But that depends on the specific region.
Have you heard of the Asian winter monsoon?
Of course, but it isn't usual. There are a few exceptions around. I already mentioned most of Hawaii and coastal Peru, but there are a few other scattered locations around the globe where in the tropics the winter isn't the dry season. I can think of a few more. Places in Sri Lanka have two monsoons, one in winter and one in summer in some locations, where some places only have a winter monsoon or a summer monsoon. East Africa has two rainy seasons close to the equator. Even parts of the Amazon have two rainy seasons. Ecuador does too, but it varies from east to west rather than from north to south. Closer to home, in some parts of the Caribbean such as Aruba, Curacao, and Bonaire, fall and winter is the wet season. Even parts of Puerto Rico have a winter wet season.
Such areas are just exceptions though. Besides a few exceptions, the winter is the dry season in the vast majority of the tropics.
In some Indonesian countries, the “rainy season” is in fact the winter season.
I assume you mean "some Indonesian islands" or "some Southeast Asian countries" since Indonesia itself is a country? Yes, some parts of Indonesia are another exception (of note Sumatra has some really weird rainfall patterns in different regions). Besides parts of Indonesia, in that region of the world, Singapore is also technically north of the equator, but has a summer monsoon, though it's so close to the equator that it may as well be. Papua New Guinea also has places with a summer monsoon.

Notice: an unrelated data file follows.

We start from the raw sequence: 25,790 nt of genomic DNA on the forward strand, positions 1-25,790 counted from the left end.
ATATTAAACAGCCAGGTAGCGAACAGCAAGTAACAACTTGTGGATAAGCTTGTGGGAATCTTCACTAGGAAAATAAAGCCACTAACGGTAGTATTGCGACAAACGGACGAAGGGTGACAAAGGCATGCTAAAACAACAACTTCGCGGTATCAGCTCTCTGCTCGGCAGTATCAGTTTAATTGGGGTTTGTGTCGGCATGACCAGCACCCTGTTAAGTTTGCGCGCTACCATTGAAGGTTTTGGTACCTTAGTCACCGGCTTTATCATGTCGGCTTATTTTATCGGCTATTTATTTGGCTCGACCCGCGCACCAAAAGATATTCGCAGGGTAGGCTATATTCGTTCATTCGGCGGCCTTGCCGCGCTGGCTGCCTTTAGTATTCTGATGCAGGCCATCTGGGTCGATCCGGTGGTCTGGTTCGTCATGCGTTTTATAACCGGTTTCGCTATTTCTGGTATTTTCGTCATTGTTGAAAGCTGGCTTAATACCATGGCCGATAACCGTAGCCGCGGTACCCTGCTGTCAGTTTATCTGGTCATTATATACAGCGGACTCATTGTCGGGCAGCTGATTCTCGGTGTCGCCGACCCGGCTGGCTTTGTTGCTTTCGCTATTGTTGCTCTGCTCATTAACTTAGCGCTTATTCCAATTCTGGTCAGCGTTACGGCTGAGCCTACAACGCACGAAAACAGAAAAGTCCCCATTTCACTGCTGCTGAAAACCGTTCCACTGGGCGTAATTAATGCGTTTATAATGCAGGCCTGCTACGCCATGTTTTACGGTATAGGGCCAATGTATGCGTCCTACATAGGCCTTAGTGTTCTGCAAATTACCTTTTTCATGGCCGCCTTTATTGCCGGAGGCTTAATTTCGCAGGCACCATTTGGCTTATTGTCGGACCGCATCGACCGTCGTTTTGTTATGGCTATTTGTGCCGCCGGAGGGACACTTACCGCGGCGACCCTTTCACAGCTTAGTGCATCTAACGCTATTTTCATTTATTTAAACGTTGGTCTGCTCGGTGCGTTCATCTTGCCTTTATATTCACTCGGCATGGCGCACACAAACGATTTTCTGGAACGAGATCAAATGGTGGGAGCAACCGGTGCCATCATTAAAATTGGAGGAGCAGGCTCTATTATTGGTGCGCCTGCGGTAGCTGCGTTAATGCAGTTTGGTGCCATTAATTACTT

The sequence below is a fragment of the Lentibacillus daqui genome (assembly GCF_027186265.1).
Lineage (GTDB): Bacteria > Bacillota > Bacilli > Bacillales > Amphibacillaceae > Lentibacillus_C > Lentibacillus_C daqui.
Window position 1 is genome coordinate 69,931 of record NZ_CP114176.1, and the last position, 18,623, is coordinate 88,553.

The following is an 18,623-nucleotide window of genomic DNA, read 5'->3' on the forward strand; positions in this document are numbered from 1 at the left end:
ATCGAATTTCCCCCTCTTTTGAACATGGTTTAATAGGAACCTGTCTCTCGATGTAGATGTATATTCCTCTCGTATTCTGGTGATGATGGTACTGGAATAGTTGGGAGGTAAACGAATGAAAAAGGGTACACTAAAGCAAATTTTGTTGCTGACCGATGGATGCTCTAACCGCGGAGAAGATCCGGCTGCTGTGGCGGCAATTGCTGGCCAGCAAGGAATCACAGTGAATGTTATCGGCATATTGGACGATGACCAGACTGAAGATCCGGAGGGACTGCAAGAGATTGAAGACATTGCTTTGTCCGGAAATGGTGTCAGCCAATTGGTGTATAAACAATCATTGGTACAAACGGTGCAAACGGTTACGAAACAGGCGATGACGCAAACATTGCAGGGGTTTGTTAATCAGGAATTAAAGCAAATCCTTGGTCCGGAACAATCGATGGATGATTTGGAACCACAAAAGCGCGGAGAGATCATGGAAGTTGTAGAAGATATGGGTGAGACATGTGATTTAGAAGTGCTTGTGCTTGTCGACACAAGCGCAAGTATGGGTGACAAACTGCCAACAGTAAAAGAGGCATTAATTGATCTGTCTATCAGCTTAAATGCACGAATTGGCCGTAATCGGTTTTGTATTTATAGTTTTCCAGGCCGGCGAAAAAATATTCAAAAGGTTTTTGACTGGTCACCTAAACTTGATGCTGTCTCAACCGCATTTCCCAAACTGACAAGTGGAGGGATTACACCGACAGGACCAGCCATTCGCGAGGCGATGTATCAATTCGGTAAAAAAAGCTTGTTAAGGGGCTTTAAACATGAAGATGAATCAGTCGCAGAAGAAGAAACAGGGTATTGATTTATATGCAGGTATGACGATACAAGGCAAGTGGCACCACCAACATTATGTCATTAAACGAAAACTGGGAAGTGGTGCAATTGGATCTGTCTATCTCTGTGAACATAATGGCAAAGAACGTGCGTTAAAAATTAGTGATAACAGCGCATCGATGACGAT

Such places are exceptions though.
Yeah, there’s no doubt that you guys are much better at early season cold/snow than we are. Once again, the numbers don’t lie.
I actually don't live on either coast, but in the Rocky Mountains far from any ocean. We actually "are much better at every season cold" than either Lower 48 coast. In the US, you would have to go to Alaska to see any coastal temperatures as cold as we get. When it comes to all time extremes, rather than just averages, our extreme lows compare well with those of Alaska along the Arctic Ocean. The coldest coastal official temperature in Alaska was -62 at Prudhoe Bay on 1/27/1989. In this immediate area, our coldest official temperature was -61 at Maybell on 2/1/1985. Of course places along the Arctic Ocean average colder.
Back to the original topic though, are we cheering iFred up? I would assume that he's either rolling his eyes, laughing at all of us, or preferably laughing along with us.